Why Not Flexible Work?
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Would your family’s well-being be improved if you or your spouse had workplace flexibility? Today marks the third annual National Flex Day, started by Working Mother to encourage employers to offer more work flexibility. Once seen as a tool for working moms, work flexibility is now being sought after by many other employees, from millennials seeking more work-life balance to those stricken by cancer to pregnant moms with morning sickness, to others who just see the benefits and ask, “Why not?”
A national movement — 1 Million for Work Flexibility — has emerged to support work flexibility as a business tool that improves the bottom line while making workers happier and more productive.“We’re advocating for the widespread adoption of work flexibility — because we believe that work flex not only improves employee well-being but is also a business imperative,” says Emma Plumb, director of 1 Million for Work Flexibility. “Work flex contributes to higher productivity, disaster preparedness, and increased retention and employee engagement.”
Flex work comes in many forms from flexible schedules, job sharing and part-time employment, to telecommuting and freelance contracts. Although it’s often seen as a perk for employees, advocates says its benefits flow back to both employers and employees. People who can control their work environment are more positively engaged in work and life, healthier, save time, are less stressed and have healthier relationships, they say. In short, they are happier.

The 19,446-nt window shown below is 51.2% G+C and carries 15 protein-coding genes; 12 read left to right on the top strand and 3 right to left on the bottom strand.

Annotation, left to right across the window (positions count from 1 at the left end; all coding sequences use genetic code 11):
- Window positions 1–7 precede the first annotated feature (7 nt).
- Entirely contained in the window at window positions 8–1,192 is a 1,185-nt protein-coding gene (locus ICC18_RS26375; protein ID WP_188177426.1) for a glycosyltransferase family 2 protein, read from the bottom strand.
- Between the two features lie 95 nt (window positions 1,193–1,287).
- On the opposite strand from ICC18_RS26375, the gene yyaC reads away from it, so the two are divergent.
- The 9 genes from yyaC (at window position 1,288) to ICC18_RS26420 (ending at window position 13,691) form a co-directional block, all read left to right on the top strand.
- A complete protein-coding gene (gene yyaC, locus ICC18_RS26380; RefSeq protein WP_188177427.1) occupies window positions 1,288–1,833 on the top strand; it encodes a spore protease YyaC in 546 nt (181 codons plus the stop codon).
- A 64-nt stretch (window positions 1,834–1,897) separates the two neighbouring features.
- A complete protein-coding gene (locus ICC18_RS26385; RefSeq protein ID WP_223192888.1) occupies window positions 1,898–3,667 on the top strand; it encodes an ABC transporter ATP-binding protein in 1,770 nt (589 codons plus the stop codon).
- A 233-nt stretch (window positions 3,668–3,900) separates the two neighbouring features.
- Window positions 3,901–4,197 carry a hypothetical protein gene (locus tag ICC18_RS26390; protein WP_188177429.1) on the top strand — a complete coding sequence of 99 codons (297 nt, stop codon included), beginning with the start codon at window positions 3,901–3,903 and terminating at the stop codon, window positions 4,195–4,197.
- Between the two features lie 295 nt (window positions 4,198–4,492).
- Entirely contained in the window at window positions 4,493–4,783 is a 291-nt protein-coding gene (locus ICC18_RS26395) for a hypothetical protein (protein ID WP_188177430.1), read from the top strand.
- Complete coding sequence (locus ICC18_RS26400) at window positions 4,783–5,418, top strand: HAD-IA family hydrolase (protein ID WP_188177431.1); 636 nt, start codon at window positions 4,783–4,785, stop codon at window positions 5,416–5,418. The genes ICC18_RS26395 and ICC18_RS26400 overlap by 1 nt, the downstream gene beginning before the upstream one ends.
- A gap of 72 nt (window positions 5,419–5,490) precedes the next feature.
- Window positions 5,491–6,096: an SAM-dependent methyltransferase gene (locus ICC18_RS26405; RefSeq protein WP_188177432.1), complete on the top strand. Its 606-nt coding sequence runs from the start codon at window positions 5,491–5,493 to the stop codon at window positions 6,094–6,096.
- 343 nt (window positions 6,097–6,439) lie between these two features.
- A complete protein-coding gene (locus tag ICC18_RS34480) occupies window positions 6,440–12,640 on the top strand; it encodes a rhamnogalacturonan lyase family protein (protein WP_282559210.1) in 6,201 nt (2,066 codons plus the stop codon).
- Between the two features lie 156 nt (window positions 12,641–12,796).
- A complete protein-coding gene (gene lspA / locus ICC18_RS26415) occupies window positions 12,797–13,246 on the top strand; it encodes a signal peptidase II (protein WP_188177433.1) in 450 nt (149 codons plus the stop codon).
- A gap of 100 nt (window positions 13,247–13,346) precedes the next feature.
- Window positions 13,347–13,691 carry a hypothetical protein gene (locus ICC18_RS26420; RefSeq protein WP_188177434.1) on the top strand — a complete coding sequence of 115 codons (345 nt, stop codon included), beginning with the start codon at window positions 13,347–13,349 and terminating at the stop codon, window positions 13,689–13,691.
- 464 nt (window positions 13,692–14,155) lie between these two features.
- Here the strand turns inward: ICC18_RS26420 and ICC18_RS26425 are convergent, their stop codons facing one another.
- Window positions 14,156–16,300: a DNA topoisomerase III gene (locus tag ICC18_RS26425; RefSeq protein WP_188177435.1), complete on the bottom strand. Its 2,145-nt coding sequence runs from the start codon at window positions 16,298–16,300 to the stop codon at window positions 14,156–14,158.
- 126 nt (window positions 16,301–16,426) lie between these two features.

Employers see financial savings, increased productivity, lower turnover, reduced absences and a better corporate culture, advocates say. Snow days and spring days make no difference when you’re telecommuting, and it is also better for the environment to have fewer cars on the road.
However, flex work is not the norm for working America, and employees must often make hard choices and come up with their own creative solutions to keep their home and work lives in balance. Right here in the Triangle, working mothers have beaten their own path to happiness for their families. In our series on working mothers, read about two women running a unique daycare where parents can work in the building while their kids learn and play. Discover how a single mother, dentist and business owner in Raleigh manages to keep her staff and daughter happy. Learn how a personal trainer — currently separated —launched a business, trains moms and looks after her daughter.
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